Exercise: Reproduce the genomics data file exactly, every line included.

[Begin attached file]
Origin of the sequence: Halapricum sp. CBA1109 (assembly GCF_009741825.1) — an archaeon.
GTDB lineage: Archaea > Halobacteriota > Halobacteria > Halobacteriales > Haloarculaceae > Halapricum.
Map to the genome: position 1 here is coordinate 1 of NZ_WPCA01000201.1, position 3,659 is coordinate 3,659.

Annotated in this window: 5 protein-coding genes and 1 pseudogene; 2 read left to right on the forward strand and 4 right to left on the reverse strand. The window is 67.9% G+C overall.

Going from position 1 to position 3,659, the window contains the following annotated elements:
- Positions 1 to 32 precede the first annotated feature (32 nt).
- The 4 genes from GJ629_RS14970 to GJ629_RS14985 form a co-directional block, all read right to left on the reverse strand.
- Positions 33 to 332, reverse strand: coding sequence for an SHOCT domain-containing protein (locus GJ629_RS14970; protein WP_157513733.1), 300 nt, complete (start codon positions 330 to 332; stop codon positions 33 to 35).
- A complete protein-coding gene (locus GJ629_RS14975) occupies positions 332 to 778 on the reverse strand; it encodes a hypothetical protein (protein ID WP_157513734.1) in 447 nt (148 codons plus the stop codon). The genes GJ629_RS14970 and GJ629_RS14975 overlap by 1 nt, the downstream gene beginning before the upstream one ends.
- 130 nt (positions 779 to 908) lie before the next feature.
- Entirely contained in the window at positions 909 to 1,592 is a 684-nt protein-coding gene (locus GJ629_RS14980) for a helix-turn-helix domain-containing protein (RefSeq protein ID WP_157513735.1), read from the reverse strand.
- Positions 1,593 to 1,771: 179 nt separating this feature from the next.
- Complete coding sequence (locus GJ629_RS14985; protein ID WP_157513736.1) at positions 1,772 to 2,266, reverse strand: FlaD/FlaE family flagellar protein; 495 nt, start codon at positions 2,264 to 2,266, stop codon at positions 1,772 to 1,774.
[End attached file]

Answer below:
Origin of the sequence: Halapricum sp. CBA1109 (assembly GCF_009741825.1) — an archaeon.
GTDB lineage: Archaea > Halobacteriota > Halobacteria > Halobacteriales > Haloarculaceae > Halapricum.
Map to the genome: position 1 here is coordinate 1 of NZ_WPCA01000201.1, position 3,659 is coordinate 3,659.

Annotated in this window: 5 protein-coding genes and 1 pseudogene; 2 read left to right on the forward strand and 4 right to left on the reverse strand. The window is 67.9% G+C overall.

Going from position 1 to position 3,659, the window contains the following annotated elements:
- Positions 1 to 32 precede the first annotated feature (32 nt).
- The 4 genes from GJ629_RS14970 to GJ629_RS14985 form a co-directional block, all read right to left on the reverse strand.
- Positions 33 to 332, reverse strand: coding sequence for an SHOCT domain-containing protein (locus GJ629_RS14970; protein WP_157513733.1), 300 nt, complete (start codon positions 330 to 332; stop codon positions 33 to 35).
- A complete protein-coding gene (locus GJ629_RS14975) occupies positions 332 to 778 on the reverse strand; it encodes a hypothetical protein (protein ID WP_157513734.1) in 447 nt (148 codons plus the stop codon). The genes GJ629_RS14970 and GJ629_RS14975 overlap by 1 nt, the downstream gene beginning before the upstream one ends.
- 130 nt (positions 779 to 908) lie before the next feature.
- Entirely contained in the window at positions 909 to 1,592 is a 684-nt protein-coding gene (locus GJ629_RS14980) for a helix-turn-helix domain-containing protein (RefSeq protein ID WP_157513735.1), read from the reverse strand.
- Positions 1,593 to 1,771: 179 nt separating this feature from the next.
- Complete coding sequence (locus GJ629_RS14985; protein ID WP_157513736.1) at positions 1,772 to 2,266, reverse strand: FlaD/FlaE family flagellar protein; 495 nt, start codon at positions 2,264 to 2,266, stop codon at positions 1,772 to 1,774.